The River ★★★★★

100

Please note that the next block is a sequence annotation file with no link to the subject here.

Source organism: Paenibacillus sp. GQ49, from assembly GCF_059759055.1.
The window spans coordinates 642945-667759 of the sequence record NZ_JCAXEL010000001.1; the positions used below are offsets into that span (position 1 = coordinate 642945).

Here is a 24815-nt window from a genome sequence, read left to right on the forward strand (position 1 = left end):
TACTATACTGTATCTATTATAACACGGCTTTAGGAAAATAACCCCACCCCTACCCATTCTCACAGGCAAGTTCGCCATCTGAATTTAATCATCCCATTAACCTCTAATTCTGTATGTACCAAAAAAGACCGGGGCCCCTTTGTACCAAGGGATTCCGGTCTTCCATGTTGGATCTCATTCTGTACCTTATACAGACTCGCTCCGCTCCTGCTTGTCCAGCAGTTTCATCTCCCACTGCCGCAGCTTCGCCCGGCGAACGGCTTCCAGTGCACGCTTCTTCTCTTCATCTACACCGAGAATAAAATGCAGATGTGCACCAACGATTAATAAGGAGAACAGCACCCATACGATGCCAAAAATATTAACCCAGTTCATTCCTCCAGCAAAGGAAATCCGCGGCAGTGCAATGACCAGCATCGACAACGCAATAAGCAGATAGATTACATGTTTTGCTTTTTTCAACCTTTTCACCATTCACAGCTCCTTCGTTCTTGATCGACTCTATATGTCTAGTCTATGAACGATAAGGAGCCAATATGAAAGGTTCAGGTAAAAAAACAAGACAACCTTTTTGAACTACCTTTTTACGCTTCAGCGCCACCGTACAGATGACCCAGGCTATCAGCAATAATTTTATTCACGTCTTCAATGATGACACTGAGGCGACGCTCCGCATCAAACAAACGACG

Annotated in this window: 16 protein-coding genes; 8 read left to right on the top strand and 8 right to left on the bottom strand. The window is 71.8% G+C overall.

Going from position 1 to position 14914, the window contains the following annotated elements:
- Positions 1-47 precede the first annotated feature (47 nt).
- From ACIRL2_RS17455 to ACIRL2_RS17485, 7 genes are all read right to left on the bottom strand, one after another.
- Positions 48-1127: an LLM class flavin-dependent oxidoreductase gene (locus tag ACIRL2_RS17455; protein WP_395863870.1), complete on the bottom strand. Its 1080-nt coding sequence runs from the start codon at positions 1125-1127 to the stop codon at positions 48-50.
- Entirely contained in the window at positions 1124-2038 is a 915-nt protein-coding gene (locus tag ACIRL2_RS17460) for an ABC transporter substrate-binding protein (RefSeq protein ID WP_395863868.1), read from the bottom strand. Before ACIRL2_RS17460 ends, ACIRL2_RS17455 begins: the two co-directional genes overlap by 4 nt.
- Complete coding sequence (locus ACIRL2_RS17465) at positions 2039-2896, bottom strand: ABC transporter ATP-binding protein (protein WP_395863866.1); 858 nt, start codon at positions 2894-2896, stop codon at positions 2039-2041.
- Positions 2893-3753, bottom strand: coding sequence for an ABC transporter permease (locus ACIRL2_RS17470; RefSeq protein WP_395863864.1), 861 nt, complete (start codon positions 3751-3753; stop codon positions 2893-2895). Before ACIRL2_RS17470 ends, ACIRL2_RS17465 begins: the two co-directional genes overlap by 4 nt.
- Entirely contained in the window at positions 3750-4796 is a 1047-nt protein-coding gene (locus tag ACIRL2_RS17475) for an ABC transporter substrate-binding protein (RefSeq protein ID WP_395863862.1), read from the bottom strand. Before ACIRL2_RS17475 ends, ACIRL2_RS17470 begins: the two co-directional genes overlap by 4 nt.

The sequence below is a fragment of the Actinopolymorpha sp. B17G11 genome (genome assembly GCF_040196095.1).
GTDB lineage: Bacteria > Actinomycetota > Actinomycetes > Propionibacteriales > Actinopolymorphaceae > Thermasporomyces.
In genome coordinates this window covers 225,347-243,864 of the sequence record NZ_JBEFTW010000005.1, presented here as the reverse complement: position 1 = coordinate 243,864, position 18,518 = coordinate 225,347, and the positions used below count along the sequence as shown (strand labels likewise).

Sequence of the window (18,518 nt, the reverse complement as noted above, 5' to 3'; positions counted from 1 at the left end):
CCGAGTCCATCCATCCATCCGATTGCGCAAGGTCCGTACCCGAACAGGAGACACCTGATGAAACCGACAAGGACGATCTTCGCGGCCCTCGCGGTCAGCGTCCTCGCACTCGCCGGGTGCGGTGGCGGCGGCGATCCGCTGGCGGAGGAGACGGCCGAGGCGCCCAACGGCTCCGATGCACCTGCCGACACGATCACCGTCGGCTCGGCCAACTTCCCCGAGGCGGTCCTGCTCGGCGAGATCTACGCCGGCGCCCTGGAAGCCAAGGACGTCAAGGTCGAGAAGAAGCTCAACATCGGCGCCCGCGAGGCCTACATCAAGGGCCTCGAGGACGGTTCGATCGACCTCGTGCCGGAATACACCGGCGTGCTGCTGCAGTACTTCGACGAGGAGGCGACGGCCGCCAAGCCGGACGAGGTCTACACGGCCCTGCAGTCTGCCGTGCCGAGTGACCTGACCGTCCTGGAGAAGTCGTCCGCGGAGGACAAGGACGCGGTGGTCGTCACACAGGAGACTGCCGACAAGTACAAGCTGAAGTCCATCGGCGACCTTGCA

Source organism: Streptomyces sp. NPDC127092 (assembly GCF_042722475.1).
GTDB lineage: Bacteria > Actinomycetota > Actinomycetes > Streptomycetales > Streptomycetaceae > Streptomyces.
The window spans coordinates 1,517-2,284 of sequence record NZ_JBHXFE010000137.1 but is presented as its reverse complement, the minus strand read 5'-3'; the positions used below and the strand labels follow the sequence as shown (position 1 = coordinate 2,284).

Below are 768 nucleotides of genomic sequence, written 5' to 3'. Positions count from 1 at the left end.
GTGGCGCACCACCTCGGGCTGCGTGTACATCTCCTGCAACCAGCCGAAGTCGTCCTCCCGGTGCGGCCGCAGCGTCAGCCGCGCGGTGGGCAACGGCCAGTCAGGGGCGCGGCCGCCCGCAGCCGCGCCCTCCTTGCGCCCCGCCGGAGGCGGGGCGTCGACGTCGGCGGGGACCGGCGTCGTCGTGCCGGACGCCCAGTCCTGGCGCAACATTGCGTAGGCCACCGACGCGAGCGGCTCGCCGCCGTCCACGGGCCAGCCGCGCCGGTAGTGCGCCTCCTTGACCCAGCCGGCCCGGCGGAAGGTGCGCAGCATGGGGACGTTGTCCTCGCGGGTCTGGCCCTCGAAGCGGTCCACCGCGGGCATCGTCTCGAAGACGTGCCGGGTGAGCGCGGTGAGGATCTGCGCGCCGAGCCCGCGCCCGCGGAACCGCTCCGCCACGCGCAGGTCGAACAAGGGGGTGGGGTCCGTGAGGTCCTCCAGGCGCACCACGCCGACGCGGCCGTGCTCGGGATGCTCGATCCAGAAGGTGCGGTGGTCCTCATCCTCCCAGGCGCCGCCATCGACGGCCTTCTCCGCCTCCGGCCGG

Gosh, a moment of silence for how this masterpiece moves and looks and feels, each set within a physical and spiritual manifestation of the ebb and flow of existence. Renoir dissects the limitations of the visual and the spoken word - a charming, matter-of-fact voice over soon turning cosmic, unable to keep up with life's serene transitory energy. And the images, first exotic and distanced before an eventual equilibrium of the past and present; an understanding of the lingering threats of the British Raj and a future brimming with possibility. It only makes logical sense that Satyajit Ray got his start on the first color film shot in India, and the first by Renoir - the clear-eyed, respectful, often complicated representation of India is a turning point for its own independence and cinematic history, with Renoir deliberately ignoring stereotypes of tigers and elephants and other totems of otherization. Here, the incompability is well-documented, with its uncomfortable, delicate melodrama highlighted by the forces of nature among its observations. And in spite of all this, The River is so free-flowing, so completely all-consuming, lost in the constant state of its form, that the present rises up as little functional vignettes. This film is so free that it floats into a montage of napping that goes on for minutes. Every moment is *the* moment, and it's all sublime. Every tree, dance, kiss and shadow. Every candle, snake, and boat. It all provides devastating, warm-blooded presence to the mythic notions of life and culture. There is no greater movie.

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